[fpc-devel] Question on updating FPC packages

Marco van de Voort fpc at pascalprogramming.org
Tue Oct 29 14:41:11 CET 2019

Op 2019-10-27 om 10:27 schreef Michael Van Canneyt:
> Absolutely.
> Personally, I don't have any concern for performance in this sense. 
> Almost zero.
> I invariably favour code simplicity over performance, for sake of 
> maintenance.

But there is another kick-in-the-open-door statement about performance: 
That the most performance is gained in a relative small part of the code.

To tackle that you need tools to force the compiler to behave a certain 
way that might not (yet?) be doable on the compiler side. IMHO it is 
unfair to deem this all microoptimization just because it doesn't hurt you.

> For good reason: for the kind of code which I create daily, the kind of
> micro-optimizations that you seem to refer to, are utterly insignificant,
> and I expect the compiler to handle them. If it currently does not, 
> then I
> think the compiler, rather than the code, must be improved.

Just the vectorizing will probably more than double the performance. 
Just look at the asm that I posted and imagine reducing it to one 

And while set FFT unit is not yet a performance bottle neck  for us now, 
it has been marked as a relative large factor of the measurement time. 
(iirc it is about 1ms for a 400 sample array on somewhat older hardware)

And what is exactly needed might change at any given moment. If a new 
camera comes out, if processing can keep up you can process more samples 
which in turn reduces errors and improves the measurement nearly 

Doing the same purely algorithmically usually means  weeks-months of 
hard maths trying to improve signal quality, and after that validating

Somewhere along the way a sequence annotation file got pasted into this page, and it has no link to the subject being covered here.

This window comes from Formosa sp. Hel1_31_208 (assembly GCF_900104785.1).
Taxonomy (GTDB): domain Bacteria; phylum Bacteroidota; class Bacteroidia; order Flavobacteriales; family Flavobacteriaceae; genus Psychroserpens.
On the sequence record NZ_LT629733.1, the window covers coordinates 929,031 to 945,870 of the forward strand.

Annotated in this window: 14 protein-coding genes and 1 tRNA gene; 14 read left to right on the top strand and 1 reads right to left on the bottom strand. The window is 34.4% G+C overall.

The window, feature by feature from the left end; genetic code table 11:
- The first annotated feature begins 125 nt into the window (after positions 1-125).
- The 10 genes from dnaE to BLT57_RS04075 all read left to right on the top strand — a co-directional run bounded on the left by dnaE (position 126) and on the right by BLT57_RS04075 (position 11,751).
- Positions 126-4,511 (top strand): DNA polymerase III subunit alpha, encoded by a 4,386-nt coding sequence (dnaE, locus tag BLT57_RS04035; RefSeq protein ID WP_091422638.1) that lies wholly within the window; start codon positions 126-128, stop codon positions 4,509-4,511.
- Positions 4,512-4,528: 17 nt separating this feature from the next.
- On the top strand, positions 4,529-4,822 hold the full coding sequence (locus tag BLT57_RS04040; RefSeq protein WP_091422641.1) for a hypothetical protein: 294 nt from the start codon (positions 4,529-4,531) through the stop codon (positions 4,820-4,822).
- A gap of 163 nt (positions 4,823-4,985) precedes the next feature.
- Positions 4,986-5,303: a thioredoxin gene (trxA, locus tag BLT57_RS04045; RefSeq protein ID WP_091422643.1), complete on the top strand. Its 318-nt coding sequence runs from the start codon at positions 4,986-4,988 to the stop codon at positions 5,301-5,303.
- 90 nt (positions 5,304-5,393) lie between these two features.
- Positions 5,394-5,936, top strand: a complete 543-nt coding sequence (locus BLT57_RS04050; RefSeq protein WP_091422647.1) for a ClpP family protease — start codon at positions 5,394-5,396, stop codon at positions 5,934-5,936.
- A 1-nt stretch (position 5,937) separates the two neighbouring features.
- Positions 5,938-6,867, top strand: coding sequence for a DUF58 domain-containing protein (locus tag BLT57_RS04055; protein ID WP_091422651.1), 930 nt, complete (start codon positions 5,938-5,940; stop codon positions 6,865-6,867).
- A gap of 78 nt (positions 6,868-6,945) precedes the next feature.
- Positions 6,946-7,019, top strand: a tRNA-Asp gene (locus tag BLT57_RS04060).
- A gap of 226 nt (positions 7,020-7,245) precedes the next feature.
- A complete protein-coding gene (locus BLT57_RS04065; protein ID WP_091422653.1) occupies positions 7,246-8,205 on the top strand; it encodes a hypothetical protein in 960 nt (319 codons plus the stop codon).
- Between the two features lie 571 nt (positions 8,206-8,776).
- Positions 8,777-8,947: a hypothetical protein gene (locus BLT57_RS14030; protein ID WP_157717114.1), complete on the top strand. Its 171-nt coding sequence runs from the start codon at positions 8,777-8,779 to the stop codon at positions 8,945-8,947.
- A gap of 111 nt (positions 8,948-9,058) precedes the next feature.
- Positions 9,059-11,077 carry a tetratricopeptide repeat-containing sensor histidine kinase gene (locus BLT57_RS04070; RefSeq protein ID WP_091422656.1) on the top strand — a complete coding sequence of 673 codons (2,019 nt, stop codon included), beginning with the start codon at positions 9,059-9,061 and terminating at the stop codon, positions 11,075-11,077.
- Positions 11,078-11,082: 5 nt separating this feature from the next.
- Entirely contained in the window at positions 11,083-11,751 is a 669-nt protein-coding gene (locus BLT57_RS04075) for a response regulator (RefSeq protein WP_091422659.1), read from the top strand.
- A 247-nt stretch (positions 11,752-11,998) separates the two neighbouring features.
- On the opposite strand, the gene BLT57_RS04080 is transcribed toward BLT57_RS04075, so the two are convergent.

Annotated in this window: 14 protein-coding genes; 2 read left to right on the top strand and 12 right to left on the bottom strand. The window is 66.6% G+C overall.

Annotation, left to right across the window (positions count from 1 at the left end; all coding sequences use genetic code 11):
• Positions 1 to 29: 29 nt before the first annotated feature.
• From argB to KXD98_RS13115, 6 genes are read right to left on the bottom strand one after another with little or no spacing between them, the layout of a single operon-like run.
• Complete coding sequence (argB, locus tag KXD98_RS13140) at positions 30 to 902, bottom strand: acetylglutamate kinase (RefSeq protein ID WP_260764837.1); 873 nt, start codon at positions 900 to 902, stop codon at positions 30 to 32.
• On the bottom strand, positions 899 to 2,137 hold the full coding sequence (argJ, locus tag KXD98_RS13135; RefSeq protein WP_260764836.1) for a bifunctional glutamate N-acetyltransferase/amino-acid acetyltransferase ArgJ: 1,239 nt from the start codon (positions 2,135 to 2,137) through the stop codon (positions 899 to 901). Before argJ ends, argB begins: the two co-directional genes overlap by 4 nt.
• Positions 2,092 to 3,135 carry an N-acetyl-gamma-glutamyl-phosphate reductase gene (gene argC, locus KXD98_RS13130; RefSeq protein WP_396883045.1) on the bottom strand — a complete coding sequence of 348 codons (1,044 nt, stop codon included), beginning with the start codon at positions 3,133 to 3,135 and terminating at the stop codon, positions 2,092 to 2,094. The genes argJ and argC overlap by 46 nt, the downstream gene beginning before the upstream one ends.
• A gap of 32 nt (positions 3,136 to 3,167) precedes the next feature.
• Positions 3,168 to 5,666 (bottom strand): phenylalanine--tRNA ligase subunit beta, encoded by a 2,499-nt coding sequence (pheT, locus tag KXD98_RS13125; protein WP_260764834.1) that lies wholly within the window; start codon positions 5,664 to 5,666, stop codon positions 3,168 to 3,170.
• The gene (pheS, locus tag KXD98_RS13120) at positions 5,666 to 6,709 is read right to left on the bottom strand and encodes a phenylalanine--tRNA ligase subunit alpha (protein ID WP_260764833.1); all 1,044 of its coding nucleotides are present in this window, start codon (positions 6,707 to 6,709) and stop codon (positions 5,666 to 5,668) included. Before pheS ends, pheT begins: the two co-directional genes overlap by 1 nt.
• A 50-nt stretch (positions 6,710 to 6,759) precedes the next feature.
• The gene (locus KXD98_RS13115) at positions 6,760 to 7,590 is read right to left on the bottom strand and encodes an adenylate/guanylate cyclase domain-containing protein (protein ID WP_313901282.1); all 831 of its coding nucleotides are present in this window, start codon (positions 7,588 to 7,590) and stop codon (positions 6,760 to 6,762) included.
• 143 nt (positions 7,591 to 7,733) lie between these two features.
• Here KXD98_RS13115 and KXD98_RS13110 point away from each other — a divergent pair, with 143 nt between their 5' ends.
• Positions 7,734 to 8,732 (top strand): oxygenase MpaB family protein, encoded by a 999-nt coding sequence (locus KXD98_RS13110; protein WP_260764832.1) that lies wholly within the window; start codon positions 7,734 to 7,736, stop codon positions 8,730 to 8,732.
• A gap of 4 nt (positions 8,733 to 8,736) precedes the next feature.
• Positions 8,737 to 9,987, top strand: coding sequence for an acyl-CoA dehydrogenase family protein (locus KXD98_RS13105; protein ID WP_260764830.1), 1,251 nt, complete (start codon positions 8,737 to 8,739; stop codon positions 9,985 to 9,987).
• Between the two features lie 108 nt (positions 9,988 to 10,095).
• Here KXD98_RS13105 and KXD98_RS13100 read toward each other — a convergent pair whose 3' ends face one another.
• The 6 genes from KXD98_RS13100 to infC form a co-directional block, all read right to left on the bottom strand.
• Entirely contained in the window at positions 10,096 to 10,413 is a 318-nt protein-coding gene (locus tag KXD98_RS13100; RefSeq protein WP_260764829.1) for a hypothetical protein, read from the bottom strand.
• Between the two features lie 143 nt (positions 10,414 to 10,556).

that for umpteen products and customers etc etc. Believe me, 
"Microoptimization" then sounds very tempting.

If Gareth can get this running enough to show that the FFT reduces 
instructions, I can just stuff it in a DLL, and have it lying on a shelf 
to insert into the Delphi app when needed. Which would be great.

> Code should not entirely disregard optimization, but then it should be 
> on a
> higher level: don't use bubble sort when you can use a better sort. No
> amount of micro-optimization will make bubble sort outperform quickort.


Interesting example, I'm not really a hardcore algorithms man, but I can 
think of some potential problems with that statement:

1 that only goes for N->Infinity and that computers don't have infinite 
resources. If quicksort uses more memory (e.g. to track state) it might 
not apply in certain circumstances.

2   if your swap() function is extremely expensive, sorting an already 
sorted array is more expensive with quicksort because it is a non stable 

3 the non recursive bubble sort might be easier to unroll and then 
optimize by the compiler in cases of sorting a fixed number of items. 
(e.g. ordering the elements of a short vector)


Anyway, besides the fun, the "algorithms" mantra is only a first order 
guideline, not an absolute truth.

> Saying that the code is 'almost unusably slow' is the kind of 
> statement that does
> not help. I use the code almost daily in production, no complaints about
> performance, so clearly it is usable.

True. Claims should be proven, and with code that does something (not 
with simply a loop around a single operation)

But that is why I brought up the FFT unit. It is possible that that is 
such a case.

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